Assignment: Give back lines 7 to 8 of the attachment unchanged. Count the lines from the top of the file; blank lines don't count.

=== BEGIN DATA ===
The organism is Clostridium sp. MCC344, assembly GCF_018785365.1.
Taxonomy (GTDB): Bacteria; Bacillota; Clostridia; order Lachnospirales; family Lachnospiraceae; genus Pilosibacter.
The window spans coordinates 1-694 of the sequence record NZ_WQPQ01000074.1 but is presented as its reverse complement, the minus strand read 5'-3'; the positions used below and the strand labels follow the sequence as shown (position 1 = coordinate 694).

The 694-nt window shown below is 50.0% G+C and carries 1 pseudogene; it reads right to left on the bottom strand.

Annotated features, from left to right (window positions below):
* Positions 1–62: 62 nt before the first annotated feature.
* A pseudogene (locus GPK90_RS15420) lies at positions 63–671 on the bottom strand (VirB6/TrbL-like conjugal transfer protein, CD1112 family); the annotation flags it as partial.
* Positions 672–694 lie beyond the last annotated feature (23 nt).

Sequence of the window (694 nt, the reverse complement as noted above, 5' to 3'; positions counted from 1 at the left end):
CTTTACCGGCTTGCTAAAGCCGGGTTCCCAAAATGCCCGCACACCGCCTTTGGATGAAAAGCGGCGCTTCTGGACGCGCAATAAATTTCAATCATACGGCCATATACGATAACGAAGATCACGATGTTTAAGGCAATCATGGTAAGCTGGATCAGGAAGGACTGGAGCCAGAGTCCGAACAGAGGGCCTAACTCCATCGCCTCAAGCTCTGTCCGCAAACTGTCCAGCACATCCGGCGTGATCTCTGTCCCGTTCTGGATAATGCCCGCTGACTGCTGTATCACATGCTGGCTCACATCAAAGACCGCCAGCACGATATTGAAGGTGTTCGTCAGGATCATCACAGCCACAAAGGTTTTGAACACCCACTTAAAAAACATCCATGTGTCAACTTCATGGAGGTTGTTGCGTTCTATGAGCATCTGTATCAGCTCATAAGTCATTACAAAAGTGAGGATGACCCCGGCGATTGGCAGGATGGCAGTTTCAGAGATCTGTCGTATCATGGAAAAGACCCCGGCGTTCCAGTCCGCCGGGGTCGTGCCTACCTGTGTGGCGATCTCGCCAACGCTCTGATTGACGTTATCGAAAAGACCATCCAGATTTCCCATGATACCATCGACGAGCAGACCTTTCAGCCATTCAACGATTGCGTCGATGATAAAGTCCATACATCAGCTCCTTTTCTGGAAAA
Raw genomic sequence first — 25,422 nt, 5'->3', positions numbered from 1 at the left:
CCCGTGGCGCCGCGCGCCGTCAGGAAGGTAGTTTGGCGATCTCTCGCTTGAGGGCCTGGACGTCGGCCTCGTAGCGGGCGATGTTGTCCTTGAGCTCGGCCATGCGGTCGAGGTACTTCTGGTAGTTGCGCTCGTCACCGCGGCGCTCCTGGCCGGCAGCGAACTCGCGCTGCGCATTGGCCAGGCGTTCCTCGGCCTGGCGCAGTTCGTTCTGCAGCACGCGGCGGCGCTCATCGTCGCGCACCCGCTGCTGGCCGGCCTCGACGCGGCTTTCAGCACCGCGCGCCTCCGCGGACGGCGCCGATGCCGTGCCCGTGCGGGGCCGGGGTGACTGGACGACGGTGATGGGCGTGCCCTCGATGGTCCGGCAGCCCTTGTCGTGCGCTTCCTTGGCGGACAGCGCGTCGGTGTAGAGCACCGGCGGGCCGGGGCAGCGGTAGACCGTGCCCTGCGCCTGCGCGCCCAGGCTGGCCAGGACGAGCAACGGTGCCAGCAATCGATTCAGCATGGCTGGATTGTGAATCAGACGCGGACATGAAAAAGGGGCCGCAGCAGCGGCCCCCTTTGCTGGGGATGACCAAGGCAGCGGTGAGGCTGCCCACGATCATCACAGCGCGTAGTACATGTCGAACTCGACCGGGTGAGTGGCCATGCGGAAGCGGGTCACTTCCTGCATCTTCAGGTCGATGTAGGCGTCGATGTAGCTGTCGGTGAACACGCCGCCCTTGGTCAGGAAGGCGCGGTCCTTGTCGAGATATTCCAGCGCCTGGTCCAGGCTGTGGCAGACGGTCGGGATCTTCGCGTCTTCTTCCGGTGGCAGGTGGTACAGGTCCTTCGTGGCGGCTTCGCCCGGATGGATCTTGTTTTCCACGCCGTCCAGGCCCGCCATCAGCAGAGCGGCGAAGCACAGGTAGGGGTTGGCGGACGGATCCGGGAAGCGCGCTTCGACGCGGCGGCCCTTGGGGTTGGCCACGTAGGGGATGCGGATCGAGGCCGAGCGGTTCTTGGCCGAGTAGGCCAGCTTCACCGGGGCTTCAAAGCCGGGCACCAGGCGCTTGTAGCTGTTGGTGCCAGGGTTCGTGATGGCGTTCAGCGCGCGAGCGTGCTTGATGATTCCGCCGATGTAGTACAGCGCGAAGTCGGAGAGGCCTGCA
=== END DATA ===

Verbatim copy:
* A pseudogene (locus GPK90_RS15420) lies at positions 63–671 on the bottom strand (VirB6/TrbL-like conjugal transfer protein, CD1112 family); the annotation flags it as partial.
* Positions 672–694 lie beyond the last annotated feature (23 nt).